Welcome! Thanks for having a look at my entry intoWeblogPoMo2024! If you want a little over view of what’s going on check out my post WeblogPomo 2024!!! 📝. I will spending my month talking about hand-thrown gliders and my journey so far. Let’s dig in.

I have always had a passing interest in remote controlled vehicles, however, like every other mid-thirty-year-old, a once-passing-interest has now become a passion of mine (as of a fortnight ago).

There are two people who can be directly thanked for my current passion: Daniel Riley from rctestflight for putting out fun videos and keeping ideas burning away in the back of my mind and my eldest daughter.

A few weeks ago my daughter came home from a STEM event and had a helicopter blade attached to a rubber band and a stick. The purpose was to wind up the propeller, coiling the rubber band, and then release it and let it fly into the air. Well, my dear darling added some paper to make some wings, and the thing worked great! She had a wind up plane that she had designed herself.

I asked her after a few days if I could have a try and design some wings. She said yes and I made something so much worse. While she didn’t mind my failure it did set me off down the path of tinkering and researching and building.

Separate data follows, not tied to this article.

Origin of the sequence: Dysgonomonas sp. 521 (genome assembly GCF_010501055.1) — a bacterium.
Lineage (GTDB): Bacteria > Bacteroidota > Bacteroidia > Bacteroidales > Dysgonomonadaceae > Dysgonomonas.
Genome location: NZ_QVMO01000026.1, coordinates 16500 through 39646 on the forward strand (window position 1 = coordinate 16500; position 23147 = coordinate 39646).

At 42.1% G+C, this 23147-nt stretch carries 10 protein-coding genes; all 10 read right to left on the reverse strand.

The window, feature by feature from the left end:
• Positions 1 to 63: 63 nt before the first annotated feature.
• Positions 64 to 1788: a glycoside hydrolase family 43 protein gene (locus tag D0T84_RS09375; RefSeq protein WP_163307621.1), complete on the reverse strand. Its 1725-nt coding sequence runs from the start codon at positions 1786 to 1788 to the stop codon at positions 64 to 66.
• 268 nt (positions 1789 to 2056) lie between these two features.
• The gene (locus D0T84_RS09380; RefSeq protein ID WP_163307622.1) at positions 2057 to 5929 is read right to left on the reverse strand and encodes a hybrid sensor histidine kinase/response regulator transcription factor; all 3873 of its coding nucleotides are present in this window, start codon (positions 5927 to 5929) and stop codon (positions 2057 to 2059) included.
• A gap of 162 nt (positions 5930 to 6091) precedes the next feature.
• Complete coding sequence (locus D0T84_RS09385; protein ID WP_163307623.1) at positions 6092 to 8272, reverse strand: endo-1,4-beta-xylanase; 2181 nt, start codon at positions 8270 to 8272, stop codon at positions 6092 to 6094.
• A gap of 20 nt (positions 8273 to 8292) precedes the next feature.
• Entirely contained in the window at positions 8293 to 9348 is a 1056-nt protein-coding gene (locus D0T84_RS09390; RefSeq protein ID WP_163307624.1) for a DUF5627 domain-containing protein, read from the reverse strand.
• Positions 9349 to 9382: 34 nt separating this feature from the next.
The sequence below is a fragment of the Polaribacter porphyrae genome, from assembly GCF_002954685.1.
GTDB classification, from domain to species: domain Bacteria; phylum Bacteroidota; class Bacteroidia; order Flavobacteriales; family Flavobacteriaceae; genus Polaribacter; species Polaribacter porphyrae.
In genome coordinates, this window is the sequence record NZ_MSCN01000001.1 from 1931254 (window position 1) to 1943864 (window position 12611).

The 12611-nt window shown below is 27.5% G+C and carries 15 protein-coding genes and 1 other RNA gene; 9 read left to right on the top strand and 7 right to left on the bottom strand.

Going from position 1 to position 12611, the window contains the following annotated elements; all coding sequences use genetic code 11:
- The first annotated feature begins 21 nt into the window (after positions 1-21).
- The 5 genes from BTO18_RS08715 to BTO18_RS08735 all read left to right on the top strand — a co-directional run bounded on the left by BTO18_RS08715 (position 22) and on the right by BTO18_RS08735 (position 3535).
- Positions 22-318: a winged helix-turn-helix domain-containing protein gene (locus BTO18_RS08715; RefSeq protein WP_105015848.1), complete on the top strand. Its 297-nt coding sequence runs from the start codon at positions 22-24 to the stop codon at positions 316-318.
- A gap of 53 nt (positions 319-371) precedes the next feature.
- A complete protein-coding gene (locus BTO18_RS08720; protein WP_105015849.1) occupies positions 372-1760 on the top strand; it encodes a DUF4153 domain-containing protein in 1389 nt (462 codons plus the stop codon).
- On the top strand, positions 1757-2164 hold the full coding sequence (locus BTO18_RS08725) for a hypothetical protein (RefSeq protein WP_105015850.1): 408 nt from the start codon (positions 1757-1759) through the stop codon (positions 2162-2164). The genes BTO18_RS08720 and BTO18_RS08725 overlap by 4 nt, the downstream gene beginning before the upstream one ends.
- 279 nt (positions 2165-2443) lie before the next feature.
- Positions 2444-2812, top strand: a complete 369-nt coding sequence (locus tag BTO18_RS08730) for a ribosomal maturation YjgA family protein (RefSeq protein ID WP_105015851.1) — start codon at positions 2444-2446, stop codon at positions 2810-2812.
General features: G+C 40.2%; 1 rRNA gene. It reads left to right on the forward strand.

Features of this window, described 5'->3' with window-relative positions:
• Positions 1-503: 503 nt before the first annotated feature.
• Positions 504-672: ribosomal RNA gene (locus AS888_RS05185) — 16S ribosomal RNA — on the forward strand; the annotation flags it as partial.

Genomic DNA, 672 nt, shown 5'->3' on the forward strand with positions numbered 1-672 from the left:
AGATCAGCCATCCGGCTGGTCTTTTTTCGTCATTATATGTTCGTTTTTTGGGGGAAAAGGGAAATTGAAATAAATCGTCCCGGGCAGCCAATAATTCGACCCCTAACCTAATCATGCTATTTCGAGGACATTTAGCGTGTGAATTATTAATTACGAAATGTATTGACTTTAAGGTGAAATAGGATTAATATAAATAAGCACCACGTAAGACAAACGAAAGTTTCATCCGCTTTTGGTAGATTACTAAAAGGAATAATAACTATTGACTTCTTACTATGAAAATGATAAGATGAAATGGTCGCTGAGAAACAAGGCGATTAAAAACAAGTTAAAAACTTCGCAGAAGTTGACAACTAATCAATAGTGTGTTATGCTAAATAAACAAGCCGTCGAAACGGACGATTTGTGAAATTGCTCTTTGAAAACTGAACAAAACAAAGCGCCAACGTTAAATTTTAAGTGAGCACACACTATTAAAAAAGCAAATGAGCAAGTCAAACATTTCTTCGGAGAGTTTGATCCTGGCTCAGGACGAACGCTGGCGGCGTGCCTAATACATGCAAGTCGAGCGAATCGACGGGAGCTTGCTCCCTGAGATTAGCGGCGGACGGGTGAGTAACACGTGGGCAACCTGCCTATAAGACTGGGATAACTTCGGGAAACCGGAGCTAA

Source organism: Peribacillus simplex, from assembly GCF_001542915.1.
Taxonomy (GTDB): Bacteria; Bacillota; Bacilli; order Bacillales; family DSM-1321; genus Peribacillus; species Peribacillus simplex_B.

Since then I have made quite a few gliders from just about anything I could find laying around. I really think I have learned a lot and I am looking forward to what I can achieve yet!

I am one of those people who find it helpful to have an end goal to keep myself motivated. The end goal for me is something called a Discus Launch Glider (DLG). The DLG is a remote controlled glider that is launched into the air by yeeting it as hard as one can. FliteTest does a much better job explaining it then me.

Not gonna lie, I kinda forgot about the post for today so I am cramming it in before bed! But they’ll get better, I promise! Have a picture of some of the stuff I have built so far!🍀

The above photo shows four hand made gliders from a mixture of paddle pops, cardboard, plastic and hot glue. The gliders range from roughly the size of a banana to one with a wing span of at least seven bananas. (Sorry for the weird photo alt text, not sure how to do it properly in this software.)